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monika
Tuesday, 3 December, 2019
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The multilateral system is under unprecedented attack. Isolationist and arbitrary actions by leading powers, including the United States, are threatening to undermine critical efforts to tackle global challenges from nuclear disarmament and non-proliferation to climate change, and the regulation of international trade.

The Elders urge all world leaders to acknowledge that effective multilateralism is in their own national interest, regardless of size or strength. Getting others to cooperate by means of internationally-agreed mechanisms is less costly and more reliable than unilateral force.

Yet since 2017, the US has: withdrawn from the Paris Agreement on Climate Change; pulled out of the Iranian nuclear deal; left the UN Human Rights Council and UNESCO; abandoned the Intermediate-Range Nuclear Forces (INF) Treaty; unilaterally imposed trade barriers; and concurrently blocked the appointment of new judges at the World Trade Organization.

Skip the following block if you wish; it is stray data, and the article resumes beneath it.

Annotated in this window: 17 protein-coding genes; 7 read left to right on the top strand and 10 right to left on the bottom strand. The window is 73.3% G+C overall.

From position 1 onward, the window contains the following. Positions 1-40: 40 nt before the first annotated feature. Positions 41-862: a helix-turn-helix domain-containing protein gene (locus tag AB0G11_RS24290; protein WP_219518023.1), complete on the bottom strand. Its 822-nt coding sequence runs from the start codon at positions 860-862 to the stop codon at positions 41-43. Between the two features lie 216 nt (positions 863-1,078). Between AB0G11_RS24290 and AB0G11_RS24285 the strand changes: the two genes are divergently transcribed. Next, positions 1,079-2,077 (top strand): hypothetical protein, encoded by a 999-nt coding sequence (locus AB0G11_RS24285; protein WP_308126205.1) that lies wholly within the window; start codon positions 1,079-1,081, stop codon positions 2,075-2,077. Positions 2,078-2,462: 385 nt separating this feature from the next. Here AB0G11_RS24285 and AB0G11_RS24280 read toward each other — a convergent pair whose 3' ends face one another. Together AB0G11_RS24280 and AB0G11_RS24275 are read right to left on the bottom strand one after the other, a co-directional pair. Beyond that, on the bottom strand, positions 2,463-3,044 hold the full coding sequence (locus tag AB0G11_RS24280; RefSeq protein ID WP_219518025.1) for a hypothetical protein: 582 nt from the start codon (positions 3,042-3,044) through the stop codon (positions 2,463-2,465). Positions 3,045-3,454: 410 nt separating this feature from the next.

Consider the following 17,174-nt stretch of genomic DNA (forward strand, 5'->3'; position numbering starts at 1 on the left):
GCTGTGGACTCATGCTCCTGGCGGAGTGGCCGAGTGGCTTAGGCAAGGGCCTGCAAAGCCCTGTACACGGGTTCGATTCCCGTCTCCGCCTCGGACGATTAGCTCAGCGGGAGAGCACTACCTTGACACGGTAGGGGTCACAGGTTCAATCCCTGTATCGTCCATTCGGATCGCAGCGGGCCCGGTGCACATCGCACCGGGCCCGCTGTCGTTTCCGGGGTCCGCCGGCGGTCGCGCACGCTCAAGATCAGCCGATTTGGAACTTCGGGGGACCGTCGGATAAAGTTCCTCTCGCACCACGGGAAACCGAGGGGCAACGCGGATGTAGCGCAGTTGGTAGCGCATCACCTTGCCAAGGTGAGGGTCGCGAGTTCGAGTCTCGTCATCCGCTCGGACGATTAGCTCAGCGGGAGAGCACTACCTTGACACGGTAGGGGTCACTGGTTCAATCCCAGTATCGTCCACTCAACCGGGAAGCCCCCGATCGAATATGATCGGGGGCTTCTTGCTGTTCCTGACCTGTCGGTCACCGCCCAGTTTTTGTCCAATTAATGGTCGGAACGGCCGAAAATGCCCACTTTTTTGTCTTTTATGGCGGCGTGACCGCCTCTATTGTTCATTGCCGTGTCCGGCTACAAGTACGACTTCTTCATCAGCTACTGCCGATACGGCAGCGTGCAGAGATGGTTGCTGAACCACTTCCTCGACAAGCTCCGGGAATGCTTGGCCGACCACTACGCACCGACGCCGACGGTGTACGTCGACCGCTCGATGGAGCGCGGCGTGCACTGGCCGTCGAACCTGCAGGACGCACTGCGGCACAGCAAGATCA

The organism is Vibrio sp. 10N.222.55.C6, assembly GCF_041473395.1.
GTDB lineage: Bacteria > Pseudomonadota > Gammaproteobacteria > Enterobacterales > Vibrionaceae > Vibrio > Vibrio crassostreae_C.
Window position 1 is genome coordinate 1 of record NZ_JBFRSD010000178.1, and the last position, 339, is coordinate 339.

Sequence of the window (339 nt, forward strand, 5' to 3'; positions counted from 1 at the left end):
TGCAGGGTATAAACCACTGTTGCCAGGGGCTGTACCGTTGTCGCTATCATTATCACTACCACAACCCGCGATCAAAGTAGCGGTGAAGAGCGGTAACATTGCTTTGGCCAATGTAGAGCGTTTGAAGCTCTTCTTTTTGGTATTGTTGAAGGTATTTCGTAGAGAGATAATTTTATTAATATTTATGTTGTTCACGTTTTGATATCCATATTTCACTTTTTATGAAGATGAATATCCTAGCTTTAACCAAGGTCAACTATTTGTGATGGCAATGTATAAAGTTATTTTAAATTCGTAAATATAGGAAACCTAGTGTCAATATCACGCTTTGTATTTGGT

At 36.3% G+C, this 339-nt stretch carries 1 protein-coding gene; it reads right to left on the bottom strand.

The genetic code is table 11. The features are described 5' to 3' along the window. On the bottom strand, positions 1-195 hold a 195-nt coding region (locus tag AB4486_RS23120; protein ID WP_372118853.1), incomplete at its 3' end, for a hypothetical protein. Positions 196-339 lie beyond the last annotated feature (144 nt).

As an immediate step, WTO member states must respond to persistent US intransigence by appointing without further delay the necessary new judges to the Appellate Body by majority voting, to avoid the collapse of the WTO’s entire dispute settlement capability.

Following the formal US notification of its withdrawal from the Paris Agreement, all other signatories must now use the upcoming COP 25 summit in Madrid to urgently step up their climate action and ambition. Countries must cut carbon emissions more drastically and quickly than in previously-submitted pledges, and also adopt rigorous monitoring of compliance with such commitments.

The network of international covenants and institutions agreed and constructed since the end of the Second World War, with the United Nations at its core, is far from perfect. But it has nevertheless decisively supported the pursuit of peace, security and the protection of human rights, as well as economic and social progress across the globe, for over seven decades.

It is a sad irony that the multilateral system’s principal assailant, the US, is the very country that led the design and construction of its institutions in the 1940s and benefited enormously from it in the subsequent decades.

To make matters worse, the response by other influential powers has too often been erratic, uncoordinated and counter-productive. Most have opted to negotiate bilaterally with the US to try to resolve crises, further eroding existing multilateral frameworks.

This is myopic and self-harming. A regression from a rules-based system into power-based strategies will not result in a safer, more predictable or propitious environment for any country.

Without a concerted commitment to defend multilateralism, we will not bequeath a safe world to future generations. They will neither forget nor forgive such a collective failure.

ENDS


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